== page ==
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Quick q .... drywall vs railing for stairs

robo (z6a)
last month

Are drywall balustrudes definitely a no go/dated? Or do they feel contemporary?



oak cap stairwell drywall - Google Search · More Info




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Stairway Railing Ideas | Better Homes & Gardens · More Info


Comments (33)

  • mtnrdredux_gw

    When i looked at your pics, I was all set to like the drywall... till I saw the third pic.

    So here is my vote. Drywall only if you need the wall space created. Otherwise, you can never go wrong choosing something that creates more light.

    But gee, can they make it so the railing can be switched in and out? Like some sort of snap-in system? Railing styles time stamp a house so much! JK

  • aprilneverends

    Depends on a house

    Also, each has pros and cons. Some, more or less universal. Some-to you.

    For me, non-drywalled would give airness. But drywalled might give me more sense of stability on the stairs.

    Also, sometimes an additional wallspace is welcome for a furniture layout.

    In short, "dated" wouldn't enter my decision, but my house and needs of my family would.

    I have not the slightest idea about their datedness either-and I'd know given the amount of stuff about what's "in" what's "out" I read. I even stopped reading, frankly. They seem to be very confused. I'm confused myself, can't get too overwhelmed lol.


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  • Bunny

    I kinda like the drywall. The last photo looks noisy and busy/cluttered.

  • Fori

    I love the first one (in the right house of course) but it looks like it would function poorly as a railing. Of the 3 posted, I'd want that with the actual grabby railing of photo 2 tucked inside.

  • justerrilynn

    You could do both. Have more wall with a bit of openness.





  • robo (z6a)

    JT I've DEFINITELY been considering that! The wall space would be useful in my dining area (if that's the plan).


    Thank you all so much for the input! I actually wouldn't do horizontal rails anyway because, toddler. But vertical can also look very cool.

  • sheesh

    I think that toddler would love sliding down the oak cap in the first pic when he's tall enough! What a fast blast!

  • OutsidePlaying

    If there is a break in the stairs, doing both for noise reduction with drywall on top and a rail below. I was like Mtn, liked the first one, not so much the second and did I’ve love the last one where can see the transition has the railing going on up. That is where you could put drywall if desired.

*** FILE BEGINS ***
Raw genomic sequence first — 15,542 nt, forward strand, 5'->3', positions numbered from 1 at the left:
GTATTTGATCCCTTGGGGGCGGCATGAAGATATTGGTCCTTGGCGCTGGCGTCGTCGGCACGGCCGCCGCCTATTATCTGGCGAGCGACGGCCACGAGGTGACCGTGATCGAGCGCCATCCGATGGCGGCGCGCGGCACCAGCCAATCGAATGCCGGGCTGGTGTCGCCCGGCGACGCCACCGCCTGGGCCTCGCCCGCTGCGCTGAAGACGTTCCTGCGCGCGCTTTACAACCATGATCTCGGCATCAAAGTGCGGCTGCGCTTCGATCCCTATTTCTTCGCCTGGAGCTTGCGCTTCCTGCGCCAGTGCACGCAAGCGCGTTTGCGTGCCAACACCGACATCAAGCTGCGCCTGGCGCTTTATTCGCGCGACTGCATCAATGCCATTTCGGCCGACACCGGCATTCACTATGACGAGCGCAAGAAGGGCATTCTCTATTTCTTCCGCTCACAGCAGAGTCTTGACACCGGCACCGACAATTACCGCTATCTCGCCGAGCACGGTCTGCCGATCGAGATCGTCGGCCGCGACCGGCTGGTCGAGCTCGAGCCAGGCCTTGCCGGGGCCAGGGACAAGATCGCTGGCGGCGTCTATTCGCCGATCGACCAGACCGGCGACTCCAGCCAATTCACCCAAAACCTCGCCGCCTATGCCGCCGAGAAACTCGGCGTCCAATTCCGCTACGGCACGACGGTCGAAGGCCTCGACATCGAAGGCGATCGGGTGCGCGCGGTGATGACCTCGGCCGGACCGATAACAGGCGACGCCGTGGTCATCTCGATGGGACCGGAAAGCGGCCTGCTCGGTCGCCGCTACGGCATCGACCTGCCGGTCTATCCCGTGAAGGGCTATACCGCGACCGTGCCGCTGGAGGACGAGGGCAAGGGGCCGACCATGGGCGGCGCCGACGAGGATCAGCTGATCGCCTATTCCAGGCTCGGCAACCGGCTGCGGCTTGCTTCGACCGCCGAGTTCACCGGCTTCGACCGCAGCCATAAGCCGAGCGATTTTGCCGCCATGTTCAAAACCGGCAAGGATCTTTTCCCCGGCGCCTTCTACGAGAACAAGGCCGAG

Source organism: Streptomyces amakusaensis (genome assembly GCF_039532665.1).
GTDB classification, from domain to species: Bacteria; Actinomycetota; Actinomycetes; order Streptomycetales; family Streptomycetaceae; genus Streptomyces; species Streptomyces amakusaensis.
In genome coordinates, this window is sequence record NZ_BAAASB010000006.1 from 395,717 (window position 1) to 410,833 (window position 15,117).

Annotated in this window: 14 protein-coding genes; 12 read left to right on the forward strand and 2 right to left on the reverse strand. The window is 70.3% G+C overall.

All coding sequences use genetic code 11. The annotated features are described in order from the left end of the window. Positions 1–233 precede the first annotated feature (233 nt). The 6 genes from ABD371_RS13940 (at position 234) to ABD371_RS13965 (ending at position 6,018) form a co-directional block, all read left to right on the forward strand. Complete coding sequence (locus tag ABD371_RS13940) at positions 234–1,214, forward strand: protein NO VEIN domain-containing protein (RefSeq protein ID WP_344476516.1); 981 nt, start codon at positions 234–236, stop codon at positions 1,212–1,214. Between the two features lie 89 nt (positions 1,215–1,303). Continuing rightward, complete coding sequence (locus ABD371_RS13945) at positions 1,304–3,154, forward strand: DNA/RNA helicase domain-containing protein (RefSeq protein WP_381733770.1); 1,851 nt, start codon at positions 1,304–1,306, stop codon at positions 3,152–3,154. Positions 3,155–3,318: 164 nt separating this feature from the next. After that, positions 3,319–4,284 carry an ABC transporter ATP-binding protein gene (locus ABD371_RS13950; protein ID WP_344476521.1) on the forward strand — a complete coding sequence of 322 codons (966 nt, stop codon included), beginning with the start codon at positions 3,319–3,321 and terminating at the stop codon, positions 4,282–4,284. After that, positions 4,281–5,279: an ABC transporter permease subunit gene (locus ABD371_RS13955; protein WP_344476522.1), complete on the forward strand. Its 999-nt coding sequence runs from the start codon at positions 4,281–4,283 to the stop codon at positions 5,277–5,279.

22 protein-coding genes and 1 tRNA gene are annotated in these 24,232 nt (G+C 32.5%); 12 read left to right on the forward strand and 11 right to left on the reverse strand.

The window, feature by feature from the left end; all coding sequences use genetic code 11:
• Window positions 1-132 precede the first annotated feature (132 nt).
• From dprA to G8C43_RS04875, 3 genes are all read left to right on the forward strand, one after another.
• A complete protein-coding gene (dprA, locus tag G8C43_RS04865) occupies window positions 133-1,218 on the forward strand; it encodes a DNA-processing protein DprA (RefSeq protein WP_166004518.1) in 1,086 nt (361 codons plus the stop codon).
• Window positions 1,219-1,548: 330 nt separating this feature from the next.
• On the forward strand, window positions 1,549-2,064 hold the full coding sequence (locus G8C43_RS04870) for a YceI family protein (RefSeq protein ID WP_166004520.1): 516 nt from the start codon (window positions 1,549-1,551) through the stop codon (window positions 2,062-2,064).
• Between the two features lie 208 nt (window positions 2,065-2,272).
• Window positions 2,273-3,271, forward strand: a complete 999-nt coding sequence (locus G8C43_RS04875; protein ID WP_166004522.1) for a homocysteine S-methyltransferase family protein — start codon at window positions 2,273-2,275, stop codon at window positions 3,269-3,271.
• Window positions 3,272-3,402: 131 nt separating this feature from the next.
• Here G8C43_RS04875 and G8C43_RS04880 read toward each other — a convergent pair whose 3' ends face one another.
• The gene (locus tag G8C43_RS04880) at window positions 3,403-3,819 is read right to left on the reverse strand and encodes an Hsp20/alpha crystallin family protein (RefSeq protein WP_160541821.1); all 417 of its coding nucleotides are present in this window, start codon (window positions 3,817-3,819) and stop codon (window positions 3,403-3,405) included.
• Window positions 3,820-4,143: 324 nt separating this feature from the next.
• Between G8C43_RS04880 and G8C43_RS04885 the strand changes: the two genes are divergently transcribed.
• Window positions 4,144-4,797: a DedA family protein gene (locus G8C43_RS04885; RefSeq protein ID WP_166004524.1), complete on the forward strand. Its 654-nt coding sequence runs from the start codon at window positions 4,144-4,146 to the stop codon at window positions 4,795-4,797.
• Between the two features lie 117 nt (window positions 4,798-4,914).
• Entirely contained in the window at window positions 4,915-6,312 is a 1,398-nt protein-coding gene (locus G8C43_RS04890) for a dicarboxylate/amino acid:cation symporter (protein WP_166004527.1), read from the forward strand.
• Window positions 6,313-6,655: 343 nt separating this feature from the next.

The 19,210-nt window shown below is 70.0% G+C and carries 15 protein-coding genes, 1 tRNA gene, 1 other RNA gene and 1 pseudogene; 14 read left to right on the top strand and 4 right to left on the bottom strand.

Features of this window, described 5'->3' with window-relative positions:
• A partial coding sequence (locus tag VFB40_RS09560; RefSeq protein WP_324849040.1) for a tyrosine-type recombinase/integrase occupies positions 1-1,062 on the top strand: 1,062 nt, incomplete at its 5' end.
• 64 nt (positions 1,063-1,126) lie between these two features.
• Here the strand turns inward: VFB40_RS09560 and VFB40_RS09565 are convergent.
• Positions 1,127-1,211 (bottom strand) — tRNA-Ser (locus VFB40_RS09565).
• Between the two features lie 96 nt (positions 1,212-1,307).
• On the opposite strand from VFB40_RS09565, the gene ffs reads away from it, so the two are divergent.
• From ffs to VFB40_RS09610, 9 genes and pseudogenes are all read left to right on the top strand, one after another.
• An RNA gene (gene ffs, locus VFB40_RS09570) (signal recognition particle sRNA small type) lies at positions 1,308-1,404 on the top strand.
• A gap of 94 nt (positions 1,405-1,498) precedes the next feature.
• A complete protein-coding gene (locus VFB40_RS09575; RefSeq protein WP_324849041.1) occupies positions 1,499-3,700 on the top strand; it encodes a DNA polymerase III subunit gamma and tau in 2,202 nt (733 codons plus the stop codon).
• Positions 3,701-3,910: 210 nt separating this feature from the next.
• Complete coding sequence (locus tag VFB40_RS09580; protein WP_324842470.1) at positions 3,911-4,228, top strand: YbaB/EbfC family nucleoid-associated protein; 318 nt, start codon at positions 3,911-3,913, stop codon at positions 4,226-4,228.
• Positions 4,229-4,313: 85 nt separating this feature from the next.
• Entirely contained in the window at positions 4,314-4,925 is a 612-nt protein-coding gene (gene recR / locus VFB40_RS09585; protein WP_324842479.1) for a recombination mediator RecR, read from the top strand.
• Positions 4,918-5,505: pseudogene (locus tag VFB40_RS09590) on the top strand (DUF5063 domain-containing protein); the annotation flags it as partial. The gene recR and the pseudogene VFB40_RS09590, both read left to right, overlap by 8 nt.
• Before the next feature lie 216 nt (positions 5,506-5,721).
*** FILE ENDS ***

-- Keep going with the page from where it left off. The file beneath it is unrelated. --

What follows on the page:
Emmett would also love sliding on his butt down those hardwood stairs.

  • czarinalex

    I have both in our house in Pennsylvania. Before we remodeled, this staircase was totally sheetrocked. It was dark and claustrophobic. We needed the wall space for our TV, but I wanted some of the staircase to be open and light. This is the best picture I could find on my computer.

  • nini804

    I personally do not like the closed in feeling of sheetrock on both sides of a stairwell.

  • 3katz4me

    I also don't care for the sheet rock look. I've had a variety of railings and I get the dated problem with them. Fortunately I don't care too much about that - if I like the looks of it I go with it. In my last house the wrought iron railings were dated when I moved in and back in fashion when I moved out.

  • tishtoshnm Zone 6/NM

    My stairs are a combination of dry wall with latillas inset. The one thing I can say for sure is if you go for drywall, absolutely have a cap on top. I would also have the lip extend past the edge of the dry wall. Even if you have a hand rail, the dry wall will get absolutely filthy without the cap. It is something I hope to add to our stairs this year for that very reason.


  • lakeaffect

    I had the drywall in my first house, a cape, and it was claustrophobic, but, the stairs were dead ahead when the front door opened into the small LR, so there were many reasons for feeling boxed in. It’s not too bad in the first pics you posted, but I still think the railings are a more fresh, contemporary look. And don’t many too many deco decisions based on the age of your son, he will be out of toddler stage - and confidently striding up the stairs two by two (just because he can) - before the house is finished.

  • sheesh

    Though I prefer railings, I don't understand "claustrophobic" with sheetrock. What makes the room claustrophobic that ordinary walls in rooms don't? I can't even see it in czarinalex's picture! It's a beautiful room!

  • czarinalex

    sheesh... the stairway was closed off on both sides with sheetrock. Here is a before pic looking up the stairs. The dark panelling didn't help. (this was in the whole house)

    And here is a better pic of the current stairs right after it was re-built.

  • Fori

    If you do railing and need to kidproof it, and don't have cats :), it can be wrapped with mesh or fabric or something until the danger has passed. I'm pretty sure you can buy material for just that, but I think with common sense one could DIY it with a preferred fabric.


    Czarina's staircase was a dark hole for sure. But we're talking about a halfwall of drywall, not making the whole thing a cave, right?

  • sheesh

    Thanks, czarina. You improved things a thousand times!

  • lakeaffect

    Tishtosh, that’s lovely, I’ve never seen that look before, it has that cool, NM vibe.

    Czarinalex, that’s exactly what the stairs in the cape I had ages ago looked like, right down to the paneling. I never removed the drywall, but I did paint the paneling cream and replaced the brown shag rug with a cream Berber (it was the 80’s, what can I say) so it felt more like a cream colored hole.

  • localeater